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Plastic eating worms could help reduce landfill

The humble worm could save us all again. Not content with being instrumental for agriculture, some scientists have worked out they can eat Styrofoam and other forms of plastic.

But what took the scientists most by surprise was the worms’ follow-up health report: The Styrofoam-fed mealworms appear to be just as healthy as those fed a normal diet. In fact, their excreted waste seems to be safe enough to be used as soil for crops, although more research is needed to confirm this.

The real breakthrough in this study is the discovery bug guts can break down what was believed to be a non-biodegradable product – especially one as ubiquitous and problematic for our environment as polystyrenes.

The awesomeness of worms was apparent to Aristotle and Charles Darwin, who wrote a book about them. In 2007 alone, Australia generated 23.1 million tonnes of landfill, while further testing is required, turning them loose might make a significant impact in waste management.

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Crowdsourcing state government budgets

The state government of Alabama is having trouble financially so a Senator has set up a GoFundMe campaign to address the budget shortfall.

The State of Alabama is experiencing tight financial times and needs your help. Legislators are debating possible financial solutions but are finding that Raising Taxes are not wanted by the citizens of Alabama. Rather than have the Government come after your hard earned money you can now send an amount that fits your budget, even request where your money be used.

You can determine what functions of Government are a priority to you.

An interesting idea or cheap trick? Leaving the idea of mandatory taxation aside (I’m looking at you Libertarians) what if citizens could direct their tax money toward the govt department of their choice?

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FDA Approves First 3-D Printed Drug

The US Food and Drug Administration has approved a drug that is produced by a 3-D printer, the pill produced by Aprecia Pharmaceuticals, treats seizures.

NPR reports:

“The drug is called Spritam and is designed to treat seizures in people suffering from epilepsy. It’s a new version of a seizure medication that’s been on the market for years.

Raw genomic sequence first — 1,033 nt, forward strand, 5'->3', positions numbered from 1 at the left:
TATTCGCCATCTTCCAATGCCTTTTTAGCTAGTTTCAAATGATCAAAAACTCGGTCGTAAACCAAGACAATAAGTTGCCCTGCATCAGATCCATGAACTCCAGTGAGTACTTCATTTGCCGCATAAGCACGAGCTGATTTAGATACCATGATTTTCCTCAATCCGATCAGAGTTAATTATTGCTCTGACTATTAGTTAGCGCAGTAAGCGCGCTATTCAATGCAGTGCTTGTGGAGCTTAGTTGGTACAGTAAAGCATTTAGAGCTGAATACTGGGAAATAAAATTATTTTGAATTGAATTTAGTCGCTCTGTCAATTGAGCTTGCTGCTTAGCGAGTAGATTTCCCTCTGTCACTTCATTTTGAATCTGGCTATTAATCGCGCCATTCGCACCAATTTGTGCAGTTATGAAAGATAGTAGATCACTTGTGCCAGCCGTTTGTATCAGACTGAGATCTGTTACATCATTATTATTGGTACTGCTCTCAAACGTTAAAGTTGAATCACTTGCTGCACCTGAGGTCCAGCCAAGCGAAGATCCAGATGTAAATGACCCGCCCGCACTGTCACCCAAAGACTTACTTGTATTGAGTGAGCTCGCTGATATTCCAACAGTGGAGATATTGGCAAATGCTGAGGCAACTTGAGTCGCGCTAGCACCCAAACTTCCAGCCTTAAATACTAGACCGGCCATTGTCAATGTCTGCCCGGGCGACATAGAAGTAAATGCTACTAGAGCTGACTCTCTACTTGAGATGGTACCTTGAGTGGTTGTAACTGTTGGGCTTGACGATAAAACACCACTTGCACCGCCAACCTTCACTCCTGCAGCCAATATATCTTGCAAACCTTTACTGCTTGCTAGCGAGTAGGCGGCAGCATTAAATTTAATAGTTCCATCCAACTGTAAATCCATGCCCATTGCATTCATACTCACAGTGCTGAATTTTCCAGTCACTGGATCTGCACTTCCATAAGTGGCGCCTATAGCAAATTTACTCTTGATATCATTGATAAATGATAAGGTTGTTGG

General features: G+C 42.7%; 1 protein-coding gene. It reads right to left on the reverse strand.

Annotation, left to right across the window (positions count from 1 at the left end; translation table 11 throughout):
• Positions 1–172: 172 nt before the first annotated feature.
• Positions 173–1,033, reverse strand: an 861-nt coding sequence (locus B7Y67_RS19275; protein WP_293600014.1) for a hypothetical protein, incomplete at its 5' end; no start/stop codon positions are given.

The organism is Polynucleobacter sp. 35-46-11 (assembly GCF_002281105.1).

“The new tablets are manufactured using 3-D printing, which creates objects by very precisely spewing out one layer of a substance on top of another. 3-D printing is being used to make all sorts of things these days.

“The FDA had previously approved medical devices made with 3-D printing. The company that makes Spritam says the 3-D-printed version of the drug allows it to dissolve more quickly, which makes it easier to swallow.”

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How to Damage a Chemical Plant over the Internet

A security researcher has worked out how to remotely wreck industrial facilities using attacks with great names like ‘unexpected physics’ and ‘bi-phase slug’.

Working on behalf of industrial clients, Larsen has spent the last few years hacking into plants to show what an attackers might be able to do. He’s worked in the lab to cause what he calls “unexpected physics” inside pumps, pipes, boilers, and other equipment. So far he’s got a list of just over a dozen attacks, with names like “water hammer” and “bi-phase slug with piston effect,” that could cause significant damage and even kill people if a hacker set them in motion.

A water hammer, for example, involves setting up a flow of liquid and then suddenly closing a valve. When all the moving liquid is suddenly forced to stop, the inertia can cause pipes to blow out (it’s also why turning off a faucet can sometimes trigger thuds from a house’s plumbing). Larsen’s other attacks include tricks like causing chemical reactions to take place in pipes rather than in the reaction vessels designed to hold them. He can also use temperature and pressure changes to fire plugs of liquid at high velocity or crumple vessels like the one he planned to squish in Vegas.

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Low rent 3d holograms even you can do

All you need are CD cases, a digital device and some basic construction skills.

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Is social media the future of hollywood…and music?

The first article is a piece about Viners, and follows a successful creator of Vine videos (6 second online clips), the second article is about a teenage duo who’s EP made it to the top album on itunes.

Both these articles show the influence on social media on the traditional production routes of these industries and the distortion it can bring. For better or worse..